Home » Opinion » Editorial » What people would welcome most in SONA

What people would welcome most in SONA

There is so much President Duterte wants and needs to say when he delivers his second State-of-the-Nation Address (SONA) today before a joint session of the Congress of the Philippines.

The President will be delivering it before the assembled senators and congressmen at the Batasan complex in Quezon City, but it is really a report to the people of the country who will be listening to him via television and radio in their homes in all corners of our country.

The most significant development in the country in recent days was the proclamation of martial law in Mindanao last May 23, following an attack on Marawi City by Maute rebels, supported by Islamic State militants from other countries. It has put the Philippines at the center of the Southeast Asian expansion of the jihadist-terrorist Islamic State, in the wake of its reverses in the Middle East.

President Duterte is expected to devote a big part of his SONA today on what he plans and projects for the nation in the face of this major threat to national security, which is entwined with the threat posed by the New People’s Army and other rebel groups in the country.

Today’s SONA will also include a progress report on the President’s anti-drugs campaign, which dominated the beginning months of his administration. This campaign continues to his day as the pre-election estimate of a three-month campaign has turned out to be woefully inadequate in the face of such a massive problem. For today’s SONA, we hope to get a brief summary report, including statistics on the death toll, those detained, and those under rehabilitation.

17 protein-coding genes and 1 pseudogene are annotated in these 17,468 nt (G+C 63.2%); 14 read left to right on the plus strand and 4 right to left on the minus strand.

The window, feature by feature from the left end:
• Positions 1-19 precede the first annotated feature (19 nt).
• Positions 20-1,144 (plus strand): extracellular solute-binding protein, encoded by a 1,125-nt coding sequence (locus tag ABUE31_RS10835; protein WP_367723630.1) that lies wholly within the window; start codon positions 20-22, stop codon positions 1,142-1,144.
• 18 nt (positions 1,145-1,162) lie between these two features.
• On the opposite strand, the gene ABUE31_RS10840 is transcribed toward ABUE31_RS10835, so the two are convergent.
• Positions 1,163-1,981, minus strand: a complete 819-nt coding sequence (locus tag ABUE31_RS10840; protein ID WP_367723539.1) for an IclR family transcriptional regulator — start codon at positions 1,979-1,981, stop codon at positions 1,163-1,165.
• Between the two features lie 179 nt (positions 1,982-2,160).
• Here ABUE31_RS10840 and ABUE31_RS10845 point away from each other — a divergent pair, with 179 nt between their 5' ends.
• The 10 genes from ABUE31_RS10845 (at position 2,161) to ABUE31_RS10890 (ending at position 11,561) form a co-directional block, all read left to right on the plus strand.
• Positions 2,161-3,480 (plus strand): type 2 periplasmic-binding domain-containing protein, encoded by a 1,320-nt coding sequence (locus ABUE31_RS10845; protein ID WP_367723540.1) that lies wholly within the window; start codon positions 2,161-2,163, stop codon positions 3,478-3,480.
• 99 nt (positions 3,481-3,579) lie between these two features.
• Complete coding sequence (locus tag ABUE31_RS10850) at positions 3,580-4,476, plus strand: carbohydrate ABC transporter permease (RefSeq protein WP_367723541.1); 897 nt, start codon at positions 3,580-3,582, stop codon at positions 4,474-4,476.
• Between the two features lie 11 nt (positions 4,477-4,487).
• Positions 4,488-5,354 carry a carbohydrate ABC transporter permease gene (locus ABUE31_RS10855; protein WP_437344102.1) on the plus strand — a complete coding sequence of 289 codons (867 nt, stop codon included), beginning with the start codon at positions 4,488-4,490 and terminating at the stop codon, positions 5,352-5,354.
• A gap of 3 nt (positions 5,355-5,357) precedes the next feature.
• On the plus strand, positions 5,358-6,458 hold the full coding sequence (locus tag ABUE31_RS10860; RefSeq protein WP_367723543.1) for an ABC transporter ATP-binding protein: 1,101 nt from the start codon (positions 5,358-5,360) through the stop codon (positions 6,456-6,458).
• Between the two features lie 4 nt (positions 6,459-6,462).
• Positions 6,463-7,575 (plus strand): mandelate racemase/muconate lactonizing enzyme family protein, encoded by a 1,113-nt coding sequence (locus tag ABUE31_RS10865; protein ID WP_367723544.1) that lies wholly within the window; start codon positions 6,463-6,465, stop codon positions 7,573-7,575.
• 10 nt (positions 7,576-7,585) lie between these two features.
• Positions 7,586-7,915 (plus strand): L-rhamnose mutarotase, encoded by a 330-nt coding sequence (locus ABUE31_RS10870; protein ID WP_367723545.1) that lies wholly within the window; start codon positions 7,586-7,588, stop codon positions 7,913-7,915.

The Philippines’ relations with other nations have undergone major changes in this first year of the administration, with new and closer ties with China and Russia, even as we maintain our alliance with the United States. Today’s SONA will also touch on our relations with the rest of the world, especially in view of the Marawi City attack involving international terrorist elements seeking to establish a foothold in our country.

The year just past has seen important developments in so many other areas of the national life – in mining and other aspects of natural resources; in education, especially the new policy of free college tuition; in efforts to reform the nation’s tax system; in a massive infrastructure program which has already listed projects to be undertaken throughout the country in the next five years at a cost of over P3 trillion.

In last year’s SONA, the President touched on many small items of concern to various groups of people, among them flooding, garbage, and traffic in Metro Manila, decongestion of the Ninoy Aquino International Airport, the fishpens of Laguna de Bay, bottlenecks in business registration and processing, and transparency and freedom of information on government operations.

There are so many things that President Duterte may take up in today’s SONA. But he should make a special effort to report on how the government will be improving the lives of ordinary people in the coming months and years. The massive infrastructure program will help, as will increased agricultural and industrial production.

Peace and order, foreign relations, tax reform, business progress, greater farm production, clean government, clean air, faster traffic – all these are important. But ultimately, the people will want to hear that their lives will be getting better. That would be the best and most welcome report the President could make to the nation today.

comments